Available types of company
Let’s take a look at the different types of outfit recognised by the Italian system. Choose carefully, possibly with the help of an experienced professional consultant, as the type of company you choose will influence what you can and can’t do with your firm.
S.r.L. – Limited Liability Company
This is by far the most common form for an average Italian company to take, because it only requires a small starting capital and follows the shared standards for similar outfits all over the world. You will need to complete the process of registration as described above and your minimum required capital will be 10.000 €. Generally speaking, if you set up a Limited Liability Company, it will hold its own legal personality, which will be independent from that of the owners or shareholders. The definition of “Limited Liability” covers exactly the same meaning as it has in other systems: it means that each shareholder is only liable for the amount he has contributed to the company capital. Within this set-up, the company owners are not necessarily its directors, although it is more frequent for the two figures to overlap in an Srl than an SpA.
S.p.A. – Joint Stock Company
This too is a Limited Liability Company,which means it abides by the same rules an SrL is sbujected to, but its required starting capital is 120.000 € and it is less likely to be owned by a sole shareholder. An SpA is a stock company, which means it can offer its shares on the stock market and it can do so either publicly or privately. The difference between the owners – i.e. the shareholders – and the directors – i.e. the CEOs and CFOs – is generally clearer with this particular type of Limited Liability Company. An SpA is also obliged to follow more complex accounting procedures and strict rules on reporting, in the interest of transparency.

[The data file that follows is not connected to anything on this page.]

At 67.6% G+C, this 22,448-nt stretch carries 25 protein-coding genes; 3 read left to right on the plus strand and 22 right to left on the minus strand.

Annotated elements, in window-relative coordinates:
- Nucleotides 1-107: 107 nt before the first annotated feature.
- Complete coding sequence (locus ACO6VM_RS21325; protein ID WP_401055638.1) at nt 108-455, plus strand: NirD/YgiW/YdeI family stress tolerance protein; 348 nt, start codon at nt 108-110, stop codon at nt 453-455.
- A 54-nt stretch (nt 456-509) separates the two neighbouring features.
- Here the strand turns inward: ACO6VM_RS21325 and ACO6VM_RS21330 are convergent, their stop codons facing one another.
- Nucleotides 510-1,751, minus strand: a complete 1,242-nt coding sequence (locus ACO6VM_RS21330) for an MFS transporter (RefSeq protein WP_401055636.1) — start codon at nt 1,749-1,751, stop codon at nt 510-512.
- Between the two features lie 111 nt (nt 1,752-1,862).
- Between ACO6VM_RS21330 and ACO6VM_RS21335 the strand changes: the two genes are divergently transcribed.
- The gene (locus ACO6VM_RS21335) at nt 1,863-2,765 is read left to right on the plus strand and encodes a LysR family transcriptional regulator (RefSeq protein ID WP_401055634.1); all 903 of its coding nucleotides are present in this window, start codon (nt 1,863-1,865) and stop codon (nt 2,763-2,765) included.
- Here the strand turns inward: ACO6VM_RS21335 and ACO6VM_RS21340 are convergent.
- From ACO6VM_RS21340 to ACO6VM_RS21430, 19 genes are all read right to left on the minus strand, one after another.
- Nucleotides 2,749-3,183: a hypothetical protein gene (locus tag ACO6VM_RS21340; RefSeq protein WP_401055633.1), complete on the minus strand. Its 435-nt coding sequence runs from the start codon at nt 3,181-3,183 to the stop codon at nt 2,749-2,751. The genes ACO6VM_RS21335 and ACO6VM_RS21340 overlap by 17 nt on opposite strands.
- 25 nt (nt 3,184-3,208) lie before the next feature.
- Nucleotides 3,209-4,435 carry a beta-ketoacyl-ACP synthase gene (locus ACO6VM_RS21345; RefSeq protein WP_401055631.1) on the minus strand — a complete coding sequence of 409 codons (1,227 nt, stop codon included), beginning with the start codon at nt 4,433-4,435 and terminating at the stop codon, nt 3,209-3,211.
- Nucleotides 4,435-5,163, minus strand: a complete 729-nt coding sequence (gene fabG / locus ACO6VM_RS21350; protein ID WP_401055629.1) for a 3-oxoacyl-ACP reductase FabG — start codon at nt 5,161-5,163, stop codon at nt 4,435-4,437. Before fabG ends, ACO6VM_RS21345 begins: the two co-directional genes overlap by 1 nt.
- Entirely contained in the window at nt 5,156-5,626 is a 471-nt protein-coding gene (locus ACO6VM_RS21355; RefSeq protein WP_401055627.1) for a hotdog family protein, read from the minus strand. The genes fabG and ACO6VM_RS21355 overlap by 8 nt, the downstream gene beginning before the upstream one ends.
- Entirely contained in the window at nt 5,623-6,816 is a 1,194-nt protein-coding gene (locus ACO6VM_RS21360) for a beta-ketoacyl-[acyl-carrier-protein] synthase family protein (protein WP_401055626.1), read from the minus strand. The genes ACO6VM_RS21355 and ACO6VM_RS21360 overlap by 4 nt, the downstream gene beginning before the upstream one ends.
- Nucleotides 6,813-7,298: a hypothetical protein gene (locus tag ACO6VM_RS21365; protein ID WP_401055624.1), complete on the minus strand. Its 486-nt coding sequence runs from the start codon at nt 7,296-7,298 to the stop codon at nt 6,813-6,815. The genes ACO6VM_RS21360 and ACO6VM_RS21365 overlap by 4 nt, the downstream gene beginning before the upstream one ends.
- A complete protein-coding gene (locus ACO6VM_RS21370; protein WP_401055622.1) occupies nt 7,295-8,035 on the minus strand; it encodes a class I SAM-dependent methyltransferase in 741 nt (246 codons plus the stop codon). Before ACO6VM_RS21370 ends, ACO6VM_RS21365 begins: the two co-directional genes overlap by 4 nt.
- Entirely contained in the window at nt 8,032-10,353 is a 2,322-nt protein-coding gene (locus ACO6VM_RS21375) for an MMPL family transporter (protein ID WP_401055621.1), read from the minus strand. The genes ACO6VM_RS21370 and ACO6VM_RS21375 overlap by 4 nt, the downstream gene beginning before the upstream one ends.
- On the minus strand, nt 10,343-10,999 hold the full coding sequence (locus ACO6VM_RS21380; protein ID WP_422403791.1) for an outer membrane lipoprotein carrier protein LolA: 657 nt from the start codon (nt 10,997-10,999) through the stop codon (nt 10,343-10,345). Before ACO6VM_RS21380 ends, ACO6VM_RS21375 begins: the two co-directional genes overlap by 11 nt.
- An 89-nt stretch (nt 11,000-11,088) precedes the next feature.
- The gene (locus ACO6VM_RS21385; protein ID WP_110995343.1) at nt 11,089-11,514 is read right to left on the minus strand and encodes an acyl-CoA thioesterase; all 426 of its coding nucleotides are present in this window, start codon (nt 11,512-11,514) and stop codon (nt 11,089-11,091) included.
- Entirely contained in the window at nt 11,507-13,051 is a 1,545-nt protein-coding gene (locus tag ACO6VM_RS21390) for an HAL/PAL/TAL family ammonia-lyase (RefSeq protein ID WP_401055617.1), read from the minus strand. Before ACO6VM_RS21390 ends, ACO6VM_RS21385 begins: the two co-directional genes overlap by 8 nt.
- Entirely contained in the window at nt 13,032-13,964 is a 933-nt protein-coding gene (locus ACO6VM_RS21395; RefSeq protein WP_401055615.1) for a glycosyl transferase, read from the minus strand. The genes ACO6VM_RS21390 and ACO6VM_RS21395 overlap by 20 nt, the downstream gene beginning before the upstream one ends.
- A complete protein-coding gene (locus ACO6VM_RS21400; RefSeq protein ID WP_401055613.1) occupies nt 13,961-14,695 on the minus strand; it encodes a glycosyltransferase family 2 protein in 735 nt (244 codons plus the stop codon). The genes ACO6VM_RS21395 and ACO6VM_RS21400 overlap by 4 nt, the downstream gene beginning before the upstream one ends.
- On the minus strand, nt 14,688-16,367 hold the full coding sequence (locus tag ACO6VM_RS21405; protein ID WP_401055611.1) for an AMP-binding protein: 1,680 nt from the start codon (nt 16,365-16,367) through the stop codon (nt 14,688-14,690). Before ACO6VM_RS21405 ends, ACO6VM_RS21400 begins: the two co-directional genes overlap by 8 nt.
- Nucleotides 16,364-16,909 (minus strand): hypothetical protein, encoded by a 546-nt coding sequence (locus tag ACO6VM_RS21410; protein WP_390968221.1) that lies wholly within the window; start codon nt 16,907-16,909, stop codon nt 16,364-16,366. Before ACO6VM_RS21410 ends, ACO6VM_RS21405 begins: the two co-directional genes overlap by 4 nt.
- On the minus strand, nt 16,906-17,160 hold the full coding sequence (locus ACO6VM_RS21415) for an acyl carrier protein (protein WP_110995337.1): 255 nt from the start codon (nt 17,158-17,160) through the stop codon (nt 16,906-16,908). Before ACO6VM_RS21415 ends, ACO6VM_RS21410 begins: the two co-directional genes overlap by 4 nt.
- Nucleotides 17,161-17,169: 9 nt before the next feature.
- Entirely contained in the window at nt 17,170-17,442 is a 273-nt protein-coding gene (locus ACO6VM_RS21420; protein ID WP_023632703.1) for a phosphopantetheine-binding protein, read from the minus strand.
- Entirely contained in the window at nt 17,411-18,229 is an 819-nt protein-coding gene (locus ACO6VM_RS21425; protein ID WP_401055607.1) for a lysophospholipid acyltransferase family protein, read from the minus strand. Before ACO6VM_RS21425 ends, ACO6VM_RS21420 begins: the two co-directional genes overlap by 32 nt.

There are two main types of partnerships in the Italian system and they differ from LLCs in that partners are jointly, unlimitedly and severally liable for the company’s obligations. The increased accountability is somewhat balanced by the fact that this type of company does not require a minimum capital. Unlike stock market shares in an Spa or assets in an SrL, partners in an SNC or SAS (the two main types of partnerships you can set up in Italy) can’t simply be bought or sold. All partners also act as managing directors and their status – and the responsibilities it entails – can’t be transferred from person to person unless all partners authorise it. The partnerships identified as SAS are limited by shares, meaning that certain partners can hold limited shares and proportionally limited liability, whereas the so called “general partners” bear the liability in full, but also have broader managerial powers.
There are other forms an Italian company can take: corporations, holdings, cooperatives and several variations of the types we have described, but these basic distinctions should be enough to help you identify in broad terms the set-up that fits your needs.